In short, the mortgage industry considers MERS owner enough to foreclose on you, but not owner enough to be sued, or reasoned with, or even to provide basic customer service. As noted in the above passage, the courts are beginning to disagree with the industry's position here, but it's a long process. In short this was the perfect ownership structure for a subprime industry geared toward massive fraud and predatory lending, in which mountains of dicey loans were issued factory-style and quickly sold off so that the original lenders could not be on the hook when they blew up.
It's not a surprise that MERS was at least in part dreamed up by Angelo Mozilo of Countrywide. Again, from the Post piece:
The savings and loan crisis had just passed and the mortgage business was picking up again. At the time, an unconventional entrepreneur named Angelo Mozilo was on the MBA board. Eventually Mozilo would pay a $67.5 million to settle Securities and Exchange Commission allegations of fraud and insider trading. But back then Mozilo was one of the industry's most admired executives, known for his inventiveness and technology investments at his firm Countrywide Financial, which in 1992 catapulted to first place among the nation's mortgage originators.
Mozilo began brainstorming with a young MBA technology expert, Brian Hershkowitz, about ways to computerize and centralize the way the industry did business to take it to a new level.
"Angelo Mozilo loved to think about that," Hershkowitz recalled. He was "the inspiration" for what would eventually become MERS.
Another detail here: for those of you wondering why so many localities are broke, here's one small factor in the revenue drain. Counties typically charge a small fee for mortgage registration, roughly $30. But with MERS, just like with Pop and his pickup truck, you don't need to pay the fee every time there's an ownership transfer. Multiply that by 67 million mortgages and you're talking about billions in lost fees for local governments (some estimates place the total at about $200 billion).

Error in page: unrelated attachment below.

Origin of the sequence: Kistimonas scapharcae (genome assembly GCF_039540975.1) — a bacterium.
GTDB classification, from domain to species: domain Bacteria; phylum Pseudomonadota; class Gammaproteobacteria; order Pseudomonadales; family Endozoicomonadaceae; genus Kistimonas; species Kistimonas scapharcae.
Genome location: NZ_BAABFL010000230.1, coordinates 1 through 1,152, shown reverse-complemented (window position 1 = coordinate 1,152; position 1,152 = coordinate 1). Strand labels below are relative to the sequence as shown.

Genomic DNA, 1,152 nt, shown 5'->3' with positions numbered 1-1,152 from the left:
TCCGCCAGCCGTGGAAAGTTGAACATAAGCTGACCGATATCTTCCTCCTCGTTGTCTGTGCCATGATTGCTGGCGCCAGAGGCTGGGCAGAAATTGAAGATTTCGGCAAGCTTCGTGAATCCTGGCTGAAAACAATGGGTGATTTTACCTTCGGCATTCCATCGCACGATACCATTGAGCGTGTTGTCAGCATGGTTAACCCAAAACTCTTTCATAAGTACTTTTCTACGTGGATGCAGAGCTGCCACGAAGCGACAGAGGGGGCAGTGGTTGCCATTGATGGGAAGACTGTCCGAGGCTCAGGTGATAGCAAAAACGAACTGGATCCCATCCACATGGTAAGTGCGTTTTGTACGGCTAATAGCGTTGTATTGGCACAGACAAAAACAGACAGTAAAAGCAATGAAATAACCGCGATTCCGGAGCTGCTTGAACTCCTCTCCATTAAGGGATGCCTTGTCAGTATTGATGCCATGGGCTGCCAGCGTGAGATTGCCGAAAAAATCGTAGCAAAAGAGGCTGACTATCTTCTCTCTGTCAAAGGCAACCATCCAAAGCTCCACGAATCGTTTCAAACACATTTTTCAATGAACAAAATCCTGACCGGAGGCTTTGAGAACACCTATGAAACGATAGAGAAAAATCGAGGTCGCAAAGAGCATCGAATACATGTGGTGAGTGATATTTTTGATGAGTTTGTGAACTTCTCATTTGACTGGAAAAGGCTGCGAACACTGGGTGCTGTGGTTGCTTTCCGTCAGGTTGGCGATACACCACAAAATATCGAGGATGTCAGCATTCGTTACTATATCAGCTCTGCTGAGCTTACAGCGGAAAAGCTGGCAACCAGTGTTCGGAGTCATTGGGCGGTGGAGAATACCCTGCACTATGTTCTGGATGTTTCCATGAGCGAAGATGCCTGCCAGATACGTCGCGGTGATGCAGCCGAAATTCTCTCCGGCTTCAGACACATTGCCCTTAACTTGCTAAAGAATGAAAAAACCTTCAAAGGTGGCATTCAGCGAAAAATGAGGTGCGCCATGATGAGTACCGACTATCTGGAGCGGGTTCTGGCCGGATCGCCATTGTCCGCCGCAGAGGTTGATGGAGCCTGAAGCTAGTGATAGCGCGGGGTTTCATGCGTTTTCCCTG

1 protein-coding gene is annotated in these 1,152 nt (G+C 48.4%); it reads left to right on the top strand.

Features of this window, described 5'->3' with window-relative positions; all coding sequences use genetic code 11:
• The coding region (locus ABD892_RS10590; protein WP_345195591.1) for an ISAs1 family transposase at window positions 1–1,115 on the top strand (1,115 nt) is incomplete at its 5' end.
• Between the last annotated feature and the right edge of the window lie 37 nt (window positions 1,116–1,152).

Outrageously, MERS actually marketed itself to its customers as a way to save money by avoiding the payment of legally-mandated registration fees. Check out this MERS brochure from 2007. It brags on the face page about its fee-avoiding qualities ("MINIMIZE RISK. SAVE MONEY. REDUCE PAPERWORK") and inside the brochure, in addition to boasting about helping clients "Foreclose More Quickly," it talks about how clients save money because MERS "eliminates the need to record assignments in the name of the Trustee."
All of this adds up to a system that enabled the mortgage industry to avoid keeping any kind of proper paperwork on its frantic, coke-fueled selling and re-selling of mortgage-backed securities during the bubble, and to help the both the Countrywide-style subprime merchants and the big banks like Goldman and Chase pull off the mass sales of crappy loans as AAA-rated securities.
Anyway, the Post has some amazing factoids in it. I took particular note of this passage:
But critics say promises of transparency and of ironing out wrinkles in record-keeping haven't panned out. [MERS], which tracks more than 60 percent of the country's residential mortgages but whose parent company employs just 45 people in a Reston office building, is on the firing line now.
Emphasis mine there. Forty-five people, tracking 67 million mortgages. Does anyone wonder why the system is in chaos?